When the chaos dies down and you're sick of canned food, what will your long term plan be?

How many chickens will you need?

Posted on July 17th, by Kathy in Becoming a Farmer. Comments Off on How many chickens will you need?

How many chickens will you need?

In preparation for the apocalypse, you’d like to raise your own meat… however, you’re not ready to start with something as large as a cow or a pig.  Chickens may be the answer for you (IF you live in an area without bears… see our posts about raising chickens in Colorado).  Mob grazing with cows is a really big deal for farmers and ranchers right now because it uses cattle to improve the soil and forage. This is a very good thing if you’re putting up a zombie proof fortress and don’t want to move frequently. Turns out you can do it with chickens too… and not only can they be your meat source, but they lay eggs!!

Forrest Prichard, a Virginia farmer, uses electric netting to create long narrow stretches of pasture that chickens can graze and trample as effectively as other livestock graze and trample their larger pastures.  The electric fences protect the chickens from foxes, coyotes, opossums, skunks and raccoons and the long, narrow shape of the pastures makes it difficult for raptor predators to nab prey as well (notice bears are not on that list).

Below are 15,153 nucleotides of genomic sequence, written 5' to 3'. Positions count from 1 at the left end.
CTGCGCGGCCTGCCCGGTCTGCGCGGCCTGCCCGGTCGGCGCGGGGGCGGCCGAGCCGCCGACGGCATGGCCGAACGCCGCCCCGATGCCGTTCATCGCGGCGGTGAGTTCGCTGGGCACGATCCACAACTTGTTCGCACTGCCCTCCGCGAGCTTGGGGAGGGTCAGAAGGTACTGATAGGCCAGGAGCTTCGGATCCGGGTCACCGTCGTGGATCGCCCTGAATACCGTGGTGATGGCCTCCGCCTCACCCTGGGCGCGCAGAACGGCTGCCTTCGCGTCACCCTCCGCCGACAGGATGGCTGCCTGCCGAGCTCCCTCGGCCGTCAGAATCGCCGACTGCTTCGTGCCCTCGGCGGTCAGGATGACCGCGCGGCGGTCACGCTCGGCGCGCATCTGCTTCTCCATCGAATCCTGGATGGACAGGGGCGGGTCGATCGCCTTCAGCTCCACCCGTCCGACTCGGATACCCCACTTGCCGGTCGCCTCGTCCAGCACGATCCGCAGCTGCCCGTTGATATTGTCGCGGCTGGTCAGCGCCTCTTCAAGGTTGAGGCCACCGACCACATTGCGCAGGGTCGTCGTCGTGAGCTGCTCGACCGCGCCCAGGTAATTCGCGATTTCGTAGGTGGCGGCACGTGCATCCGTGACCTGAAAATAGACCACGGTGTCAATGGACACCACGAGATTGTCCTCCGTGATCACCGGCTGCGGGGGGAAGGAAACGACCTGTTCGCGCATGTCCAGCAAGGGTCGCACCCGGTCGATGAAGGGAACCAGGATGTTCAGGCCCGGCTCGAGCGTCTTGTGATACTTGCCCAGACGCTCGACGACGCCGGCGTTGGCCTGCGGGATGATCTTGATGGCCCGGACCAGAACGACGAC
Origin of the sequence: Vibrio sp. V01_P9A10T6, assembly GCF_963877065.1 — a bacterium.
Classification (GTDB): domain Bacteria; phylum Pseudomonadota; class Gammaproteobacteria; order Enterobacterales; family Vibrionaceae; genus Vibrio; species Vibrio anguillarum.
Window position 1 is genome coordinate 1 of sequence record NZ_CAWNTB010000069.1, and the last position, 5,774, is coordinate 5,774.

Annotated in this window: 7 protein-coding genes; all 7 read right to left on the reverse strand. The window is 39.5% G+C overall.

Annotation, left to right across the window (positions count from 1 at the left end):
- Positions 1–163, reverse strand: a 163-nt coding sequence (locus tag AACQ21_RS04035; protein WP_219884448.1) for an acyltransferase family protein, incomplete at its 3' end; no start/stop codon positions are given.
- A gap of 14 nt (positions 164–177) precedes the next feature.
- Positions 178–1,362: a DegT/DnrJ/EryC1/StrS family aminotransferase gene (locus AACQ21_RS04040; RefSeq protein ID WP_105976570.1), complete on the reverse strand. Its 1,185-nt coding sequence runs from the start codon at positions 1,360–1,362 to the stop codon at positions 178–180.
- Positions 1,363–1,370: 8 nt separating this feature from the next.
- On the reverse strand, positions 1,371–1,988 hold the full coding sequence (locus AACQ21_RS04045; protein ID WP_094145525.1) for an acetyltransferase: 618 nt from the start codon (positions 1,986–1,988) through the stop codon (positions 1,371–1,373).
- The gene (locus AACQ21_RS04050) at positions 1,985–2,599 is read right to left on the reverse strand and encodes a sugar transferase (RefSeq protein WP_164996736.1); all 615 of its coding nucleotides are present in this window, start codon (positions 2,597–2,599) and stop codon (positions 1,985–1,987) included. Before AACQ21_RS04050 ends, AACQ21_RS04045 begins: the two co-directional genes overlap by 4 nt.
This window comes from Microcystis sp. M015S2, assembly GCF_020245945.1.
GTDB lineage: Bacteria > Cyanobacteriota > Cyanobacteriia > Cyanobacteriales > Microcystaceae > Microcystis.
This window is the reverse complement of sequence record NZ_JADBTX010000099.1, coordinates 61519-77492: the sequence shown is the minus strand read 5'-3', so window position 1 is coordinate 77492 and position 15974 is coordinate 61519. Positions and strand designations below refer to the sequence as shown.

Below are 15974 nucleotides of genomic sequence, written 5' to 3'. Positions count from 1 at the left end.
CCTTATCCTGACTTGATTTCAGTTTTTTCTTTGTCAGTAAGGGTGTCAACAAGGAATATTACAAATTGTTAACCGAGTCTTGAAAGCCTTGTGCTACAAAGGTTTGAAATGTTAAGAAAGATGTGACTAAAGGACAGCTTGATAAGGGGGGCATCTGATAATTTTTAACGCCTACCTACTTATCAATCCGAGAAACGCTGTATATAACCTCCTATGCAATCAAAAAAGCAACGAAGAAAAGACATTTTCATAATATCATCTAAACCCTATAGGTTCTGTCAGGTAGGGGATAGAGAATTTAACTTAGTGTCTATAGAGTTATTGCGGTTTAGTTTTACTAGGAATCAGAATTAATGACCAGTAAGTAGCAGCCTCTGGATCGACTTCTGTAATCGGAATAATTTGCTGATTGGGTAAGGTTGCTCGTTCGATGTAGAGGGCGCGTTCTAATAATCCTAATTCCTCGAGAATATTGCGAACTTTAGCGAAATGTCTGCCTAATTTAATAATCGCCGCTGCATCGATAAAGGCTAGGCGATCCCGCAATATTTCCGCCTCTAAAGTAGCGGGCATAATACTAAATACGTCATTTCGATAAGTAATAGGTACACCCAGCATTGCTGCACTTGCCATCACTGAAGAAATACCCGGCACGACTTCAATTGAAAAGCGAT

Forrest shares tips on how to teach even so-called lazy birds, like the fast-growing meat birds, to graze as a mob.  He also shares how he sets up his pasture rotations and how he rests the pastures to make sure that all the nutrients the birds leave behind go toward improving the soil and making great forage. Meet Forrest and his 1,000 birds through his great video: Free Range Chickens, Smith Meadows Style.  Forrest talks about his free-range egg-laying operation, with quick looks at the feeders, the guard dog, and the hutches he uses. All you need to know to start your free range post-apocalypse chicken operation.

Forrest Prichard just released his book Gaining Ground about his experience saving the family farm. You can read the first chapter here (at our sister site  OnPasture.com). 

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